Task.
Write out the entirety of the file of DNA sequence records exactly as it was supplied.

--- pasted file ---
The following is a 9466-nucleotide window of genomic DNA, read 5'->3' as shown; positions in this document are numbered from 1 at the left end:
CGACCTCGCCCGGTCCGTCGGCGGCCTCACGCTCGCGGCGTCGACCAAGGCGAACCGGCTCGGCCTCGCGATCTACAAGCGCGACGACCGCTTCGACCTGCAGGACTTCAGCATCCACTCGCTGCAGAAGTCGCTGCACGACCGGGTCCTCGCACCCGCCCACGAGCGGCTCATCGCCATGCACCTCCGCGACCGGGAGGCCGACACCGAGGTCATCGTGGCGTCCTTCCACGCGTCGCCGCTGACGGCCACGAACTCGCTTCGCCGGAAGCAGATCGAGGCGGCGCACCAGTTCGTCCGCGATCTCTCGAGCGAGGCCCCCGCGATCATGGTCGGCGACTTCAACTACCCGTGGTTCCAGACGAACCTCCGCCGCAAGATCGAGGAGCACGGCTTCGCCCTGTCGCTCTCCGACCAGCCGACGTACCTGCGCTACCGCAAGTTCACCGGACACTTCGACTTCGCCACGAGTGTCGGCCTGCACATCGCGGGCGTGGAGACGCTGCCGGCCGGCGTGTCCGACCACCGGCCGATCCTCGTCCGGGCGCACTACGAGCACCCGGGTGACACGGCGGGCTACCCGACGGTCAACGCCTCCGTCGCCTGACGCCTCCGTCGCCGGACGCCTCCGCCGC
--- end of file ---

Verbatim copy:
The following is a 9466-nucleotide window of genomic DNA, read 5'->3' as shown; positions in this document are numbered from 1 at the left end:
CGACCTCGCCCGGTCCGTCGGCGGCCTCACGCTCGCGGCGTCGACCAAGGCGAACCGGCTCGGCCTCGCGATCTACAAGCGCGACGACCGCTTCGACCTGCAGGACTTCAGCATCCACTCGCTGCAGAAGTCGCTGCACGACCGGGTCCTCGCACCCGCCCACGAGCGGCTCATCGCCATGCACCTCCGCGACCGGGAGGCCGACACCGAGGTCATCGTGGCGTCCTTCCACGCGTCGCCGCTGACGGCCACGAACTCGCTTCGCCGGAAGCAGATCGAGGCGGCGCACCAGTTCGTCCGCGATCTCTCGAGCGAGGCCCCCGCGATCATGGTCGGCGACTTCAACTACCCGTGGTTCCAGACGAACCTCCGCCGCAAGATCGAGGAGCACGGCTTCGCCCTGTCGCTCTCCGACCAGCCGACGTACCTGCGCTACCGCAAGTTCACCGGACACTTCGACTTCGCCACGAGTGTCGGCCTGCACATCGCGGGCGTGGAGACGCTGCCGGCCGGCGTGTCCGACCACCGGCCGATCCTCGTCCGGGCGCACTACGAGCACCCGGGTGACACGGCGGGCTACCCGACGGTCAACGCCTCCGTCGCCTGACGCCTCCGTCGCCGGACGCCTCCGCCGC